require 'script'

class Archive
def localname n; @localname = n; end
# etc.
end

class Feature
def initialize arg; @arg = arg; end
def title t; @title = t; end
# etc.
end

class ConfigScript < Script
def archive(&bl)
@archive = Archive.new
@archive.instance_eval(&bl)
end

def feature(arg, &bl)
@feature = Feature.new(arg)
@feature.instance_eval(&bl)
end

def inspect
super + [@archive, @feature].inspect
end
end

config_script = ConfigScript.load("config-script.rb")

p config_script

$ ruby parser.rb
#<ConfigScript:/home/vjoel/tmp/scr/config-script.rb>[#<Archive:0xb7cb5ff4
@localname="gcc-4.1.1.tar.bz2">, #<Feature:0xb7cb5f7c @arg="gfortran",
@title="Fortran compiler">]

This doesn't really try to solve your parsing questions. It's just an
example of how to eval the script inside a scope and not let that leak
out into the global scope.

It might be less work if you can accept a config file of the form:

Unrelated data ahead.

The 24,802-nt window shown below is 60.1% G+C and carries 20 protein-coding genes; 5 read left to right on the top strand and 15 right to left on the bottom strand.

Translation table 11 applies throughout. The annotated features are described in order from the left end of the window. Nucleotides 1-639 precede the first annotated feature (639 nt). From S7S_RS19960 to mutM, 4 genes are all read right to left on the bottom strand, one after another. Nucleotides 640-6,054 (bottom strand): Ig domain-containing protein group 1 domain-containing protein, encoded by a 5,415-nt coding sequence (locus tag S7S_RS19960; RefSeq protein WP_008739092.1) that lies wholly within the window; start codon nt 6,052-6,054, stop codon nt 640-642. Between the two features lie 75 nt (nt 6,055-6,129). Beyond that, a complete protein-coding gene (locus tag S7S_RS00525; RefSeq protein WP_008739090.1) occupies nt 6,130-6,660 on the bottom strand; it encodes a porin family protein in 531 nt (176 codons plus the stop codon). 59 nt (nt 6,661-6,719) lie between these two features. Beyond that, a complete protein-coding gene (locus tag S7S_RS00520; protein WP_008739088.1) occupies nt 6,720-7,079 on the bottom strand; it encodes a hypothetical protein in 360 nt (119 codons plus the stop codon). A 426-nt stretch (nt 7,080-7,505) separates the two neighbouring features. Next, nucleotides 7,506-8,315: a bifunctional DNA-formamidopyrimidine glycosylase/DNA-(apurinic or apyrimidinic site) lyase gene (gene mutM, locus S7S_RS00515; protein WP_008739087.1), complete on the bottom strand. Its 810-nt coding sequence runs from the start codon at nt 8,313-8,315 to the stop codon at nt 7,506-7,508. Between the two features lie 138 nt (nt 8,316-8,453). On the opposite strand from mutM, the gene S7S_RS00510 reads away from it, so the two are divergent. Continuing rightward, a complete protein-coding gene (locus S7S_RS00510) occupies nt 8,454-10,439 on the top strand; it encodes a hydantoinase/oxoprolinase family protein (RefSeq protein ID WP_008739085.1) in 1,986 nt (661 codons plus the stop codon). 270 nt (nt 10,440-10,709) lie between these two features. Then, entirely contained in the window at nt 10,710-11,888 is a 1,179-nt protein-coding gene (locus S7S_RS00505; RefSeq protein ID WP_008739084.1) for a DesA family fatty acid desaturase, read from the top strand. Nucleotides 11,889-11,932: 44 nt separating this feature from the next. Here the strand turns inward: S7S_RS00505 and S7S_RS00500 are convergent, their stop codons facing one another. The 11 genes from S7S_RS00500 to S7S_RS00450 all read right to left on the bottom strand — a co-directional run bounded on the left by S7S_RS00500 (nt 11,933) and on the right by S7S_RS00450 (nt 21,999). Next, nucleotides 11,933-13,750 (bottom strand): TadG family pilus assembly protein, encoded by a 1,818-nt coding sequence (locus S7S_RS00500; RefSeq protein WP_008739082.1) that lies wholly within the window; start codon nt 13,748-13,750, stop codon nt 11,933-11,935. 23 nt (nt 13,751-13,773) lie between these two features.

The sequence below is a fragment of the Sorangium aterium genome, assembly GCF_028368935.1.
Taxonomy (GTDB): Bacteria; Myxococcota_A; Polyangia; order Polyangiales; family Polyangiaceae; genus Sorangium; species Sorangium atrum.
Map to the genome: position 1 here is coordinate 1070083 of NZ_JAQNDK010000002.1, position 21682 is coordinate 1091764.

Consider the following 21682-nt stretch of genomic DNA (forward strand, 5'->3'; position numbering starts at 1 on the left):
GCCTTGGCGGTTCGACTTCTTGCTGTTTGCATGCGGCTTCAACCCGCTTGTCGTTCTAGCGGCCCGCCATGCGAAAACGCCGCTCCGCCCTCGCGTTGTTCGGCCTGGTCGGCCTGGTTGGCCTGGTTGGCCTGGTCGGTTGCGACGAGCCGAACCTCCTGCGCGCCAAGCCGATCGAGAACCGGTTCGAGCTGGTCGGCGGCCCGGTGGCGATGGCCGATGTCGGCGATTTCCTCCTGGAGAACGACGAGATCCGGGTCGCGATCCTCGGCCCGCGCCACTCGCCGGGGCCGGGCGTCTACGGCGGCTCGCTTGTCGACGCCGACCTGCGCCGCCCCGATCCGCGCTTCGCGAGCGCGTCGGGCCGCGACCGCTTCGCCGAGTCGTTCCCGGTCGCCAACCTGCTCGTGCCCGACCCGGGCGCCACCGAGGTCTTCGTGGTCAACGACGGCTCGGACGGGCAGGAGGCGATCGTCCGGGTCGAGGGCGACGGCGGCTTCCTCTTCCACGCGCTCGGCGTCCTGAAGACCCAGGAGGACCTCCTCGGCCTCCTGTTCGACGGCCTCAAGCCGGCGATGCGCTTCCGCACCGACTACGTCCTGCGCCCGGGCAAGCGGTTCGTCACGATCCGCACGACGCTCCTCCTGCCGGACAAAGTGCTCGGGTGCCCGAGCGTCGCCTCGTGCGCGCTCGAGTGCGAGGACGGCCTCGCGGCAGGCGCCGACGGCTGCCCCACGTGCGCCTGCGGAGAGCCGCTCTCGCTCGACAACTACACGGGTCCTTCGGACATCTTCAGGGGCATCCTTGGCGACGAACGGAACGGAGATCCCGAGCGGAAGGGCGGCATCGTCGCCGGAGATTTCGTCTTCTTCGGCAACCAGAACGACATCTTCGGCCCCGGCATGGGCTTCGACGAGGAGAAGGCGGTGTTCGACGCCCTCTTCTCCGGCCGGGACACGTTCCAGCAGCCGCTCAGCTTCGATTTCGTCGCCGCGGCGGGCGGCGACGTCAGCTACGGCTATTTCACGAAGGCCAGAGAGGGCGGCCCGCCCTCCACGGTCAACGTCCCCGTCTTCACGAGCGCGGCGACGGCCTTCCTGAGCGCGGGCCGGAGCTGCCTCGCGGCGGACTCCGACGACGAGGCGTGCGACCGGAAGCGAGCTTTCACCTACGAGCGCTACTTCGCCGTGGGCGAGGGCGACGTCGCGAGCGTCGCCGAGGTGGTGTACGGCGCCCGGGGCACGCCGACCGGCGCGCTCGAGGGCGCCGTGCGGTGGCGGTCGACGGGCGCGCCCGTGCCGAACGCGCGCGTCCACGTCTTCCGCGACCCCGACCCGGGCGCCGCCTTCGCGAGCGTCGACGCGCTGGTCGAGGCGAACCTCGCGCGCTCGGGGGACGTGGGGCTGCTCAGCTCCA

$ cat config-script2.rb
NAME = "gcc"
VERSION = "4.1.1"
TITLE = "GNU Compiler Collection"
DESCRIPTION = "..."

ARCHIVE = {
:localname => "#{NAME}-#{VERSION}.tar.bz2"
}

module Features
GFORTRAN = {
:title => "Fortran compiler"
}
end

Then the parser is just:

$ cat parser2.rb
require 'script'

config_script = Script.load("config-script2.rb")

p config_script

p config_script::NAME

p config_script::ARCHIVE

config_script::Features.constants.each do |c|
p(c=>config_script::Features.const_get(c))
end

$ ruby parser2.rb
#<Script:/home/vjoel/tmp/scr/config-script2.rb>
"gcc"
{:localname=>"gcc-4.1.1.tar.bz2"}
{"GFORTRAN"=>{:title=>"Fortran compiler"}}


Anyway, I hope this suggests some of the possibilities for scoping your
DSL. There are lots of possibilities for sweetening up the syntax.